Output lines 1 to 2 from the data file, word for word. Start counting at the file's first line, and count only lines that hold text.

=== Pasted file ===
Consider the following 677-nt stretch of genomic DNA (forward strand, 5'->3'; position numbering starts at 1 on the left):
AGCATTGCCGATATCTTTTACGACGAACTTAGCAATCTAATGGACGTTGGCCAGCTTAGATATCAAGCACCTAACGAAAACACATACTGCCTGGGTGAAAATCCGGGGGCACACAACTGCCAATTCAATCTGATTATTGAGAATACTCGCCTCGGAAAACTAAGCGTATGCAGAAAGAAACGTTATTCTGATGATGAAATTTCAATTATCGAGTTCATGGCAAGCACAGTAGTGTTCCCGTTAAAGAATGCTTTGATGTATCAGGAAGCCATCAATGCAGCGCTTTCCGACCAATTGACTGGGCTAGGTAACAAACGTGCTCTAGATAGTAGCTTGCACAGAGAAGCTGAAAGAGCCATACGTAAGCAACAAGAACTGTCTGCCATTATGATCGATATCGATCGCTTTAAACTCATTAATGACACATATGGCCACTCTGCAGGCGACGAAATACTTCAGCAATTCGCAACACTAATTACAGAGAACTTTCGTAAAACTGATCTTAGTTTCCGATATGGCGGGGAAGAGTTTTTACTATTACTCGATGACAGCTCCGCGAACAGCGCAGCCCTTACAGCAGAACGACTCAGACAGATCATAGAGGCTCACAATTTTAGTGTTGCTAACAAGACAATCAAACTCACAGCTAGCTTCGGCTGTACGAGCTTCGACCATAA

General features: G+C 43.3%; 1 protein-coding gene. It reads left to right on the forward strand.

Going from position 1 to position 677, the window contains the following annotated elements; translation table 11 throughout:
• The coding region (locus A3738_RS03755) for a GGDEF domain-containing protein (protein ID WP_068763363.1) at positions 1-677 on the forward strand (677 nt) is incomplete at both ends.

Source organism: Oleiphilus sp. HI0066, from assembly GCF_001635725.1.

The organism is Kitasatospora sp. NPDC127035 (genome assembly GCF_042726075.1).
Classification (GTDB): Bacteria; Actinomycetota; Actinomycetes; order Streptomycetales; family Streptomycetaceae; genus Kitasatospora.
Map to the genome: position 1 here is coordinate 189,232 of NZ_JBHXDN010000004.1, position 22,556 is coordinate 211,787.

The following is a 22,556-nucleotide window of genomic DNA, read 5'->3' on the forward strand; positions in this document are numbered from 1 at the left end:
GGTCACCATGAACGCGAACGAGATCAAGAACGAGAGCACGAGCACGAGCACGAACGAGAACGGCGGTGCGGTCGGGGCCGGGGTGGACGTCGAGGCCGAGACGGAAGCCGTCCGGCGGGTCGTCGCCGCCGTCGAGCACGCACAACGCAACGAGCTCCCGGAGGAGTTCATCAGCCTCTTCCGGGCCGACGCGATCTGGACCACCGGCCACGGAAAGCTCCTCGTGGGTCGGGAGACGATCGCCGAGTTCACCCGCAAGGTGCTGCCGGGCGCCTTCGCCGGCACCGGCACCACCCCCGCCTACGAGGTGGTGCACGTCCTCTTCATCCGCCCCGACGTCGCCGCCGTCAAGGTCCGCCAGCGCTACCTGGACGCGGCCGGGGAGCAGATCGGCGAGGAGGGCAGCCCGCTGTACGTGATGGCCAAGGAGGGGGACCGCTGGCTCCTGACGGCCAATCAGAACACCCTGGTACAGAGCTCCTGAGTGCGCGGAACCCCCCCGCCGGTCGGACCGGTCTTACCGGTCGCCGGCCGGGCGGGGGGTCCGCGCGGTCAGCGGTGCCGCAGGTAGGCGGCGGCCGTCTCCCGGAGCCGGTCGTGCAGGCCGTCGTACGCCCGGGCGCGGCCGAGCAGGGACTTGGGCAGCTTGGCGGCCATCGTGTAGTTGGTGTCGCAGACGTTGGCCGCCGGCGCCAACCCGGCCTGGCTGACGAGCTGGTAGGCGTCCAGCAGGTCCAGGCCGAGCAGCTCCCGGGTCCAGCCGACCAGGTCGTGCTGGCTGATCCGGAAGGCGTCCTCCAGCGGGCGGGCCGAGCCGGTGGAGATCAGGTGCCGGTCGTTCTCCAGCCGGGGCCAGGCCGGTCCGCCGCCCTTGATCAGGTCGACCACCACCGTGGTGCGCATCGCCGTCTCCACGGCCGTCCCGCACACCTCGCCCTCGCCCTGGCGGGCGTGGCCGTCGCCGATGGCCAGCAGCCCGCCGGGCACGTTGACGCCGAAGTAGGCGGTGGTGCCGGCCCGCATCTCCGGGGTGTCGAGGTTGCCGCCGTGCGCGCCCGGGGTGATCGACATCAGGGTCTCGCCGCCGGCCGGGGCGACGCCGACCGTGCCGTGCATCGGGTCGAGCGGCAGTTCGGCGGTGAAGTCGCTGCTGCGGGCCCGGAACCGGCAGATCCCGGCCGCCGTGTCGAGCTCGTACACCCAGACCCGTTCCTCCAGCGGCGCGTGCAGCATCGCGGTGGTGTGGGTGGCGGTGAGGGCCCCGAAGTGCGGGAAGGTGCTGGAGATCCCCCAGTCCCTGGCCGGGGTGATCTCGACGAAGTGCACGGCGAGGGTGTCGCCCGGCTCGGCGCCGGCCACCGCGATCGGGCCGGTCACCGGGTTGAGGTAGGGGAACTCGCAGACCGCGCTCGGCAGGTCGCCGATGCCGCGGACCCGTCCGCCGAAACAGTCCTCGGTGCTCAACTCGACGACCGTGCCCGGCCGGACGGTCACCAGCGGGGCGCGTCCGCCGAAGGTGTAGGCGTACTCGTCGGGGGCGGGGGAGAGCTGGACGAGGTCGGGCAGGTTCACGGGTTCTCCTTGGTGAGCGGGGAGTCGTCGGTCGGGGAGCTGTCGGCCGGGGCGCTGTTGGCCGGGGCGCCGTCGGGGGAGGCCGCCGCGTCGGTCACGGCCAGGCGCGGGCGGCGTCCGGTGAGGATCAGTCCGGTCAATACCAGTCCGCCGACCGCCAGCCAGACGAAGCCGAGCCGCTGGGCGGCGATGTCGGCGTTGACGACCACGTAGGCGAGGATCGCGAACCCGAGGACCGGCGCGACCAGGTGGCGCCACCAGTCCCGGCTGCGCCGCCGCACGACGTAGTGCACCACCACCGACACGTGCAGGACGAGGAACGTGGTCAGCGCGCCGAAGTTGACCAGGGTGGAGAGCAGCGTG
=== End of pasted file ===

Consider the following 677-nt stretch of genomic DNA (forward strand, 5'->3'; position numbering starts at 1 on the left):
AGCATTGCCGATATCTTTTACGACGAACTTAGCAATCTAATGGACGTTGGCCAGCTTAGATATCAAGCACCTAACGAAAACACATACTGCCTGGGTGAAAATCCGGGGGCACACAACTGCCAATTCAATCTGATTATTGAGAATACTCGCCTCGGAAAACTAAGCGTATGCAGAAAGAAACGTTATTCTGATGATGAAATTTCAATTATCGAGTTCATGGCAAGCACAGTAGTGTTCCCGTTAAAGAATGCTTTGATGTATCAGGAAGCCATCAATGCAGCGCTTTCCGACCAATTGACTGGGCTAGGTAACAAACGTGCTCTAGATAGTAGCTTGCACAGAGAAGCTGAAAGAGCCATACGTAAGCAACAAGAACTGTCTGCCATTATGATCGATATCGATCGCTTTAAACTCATTAATGACACATATGGCCACTCTGCAGGCGACGAAATACTTCAGCAATTCGCAACACTAATTACAGAGAACTTTCGTAAAACTGATCTTAGTTTCCGATATGGCGGGGAAGAGTTTTTACTATTACTCGATGACAGCTCCGCGAACAGCGCAGCCCTTACAGCAGAACGACTCAGACAGATCATAGAGGCTCACAATTTTAGTGTTGCTAACAAGACAATCAAACTCACAGCTAGCTTCGGCTGTACGAGCTTCGACCATAA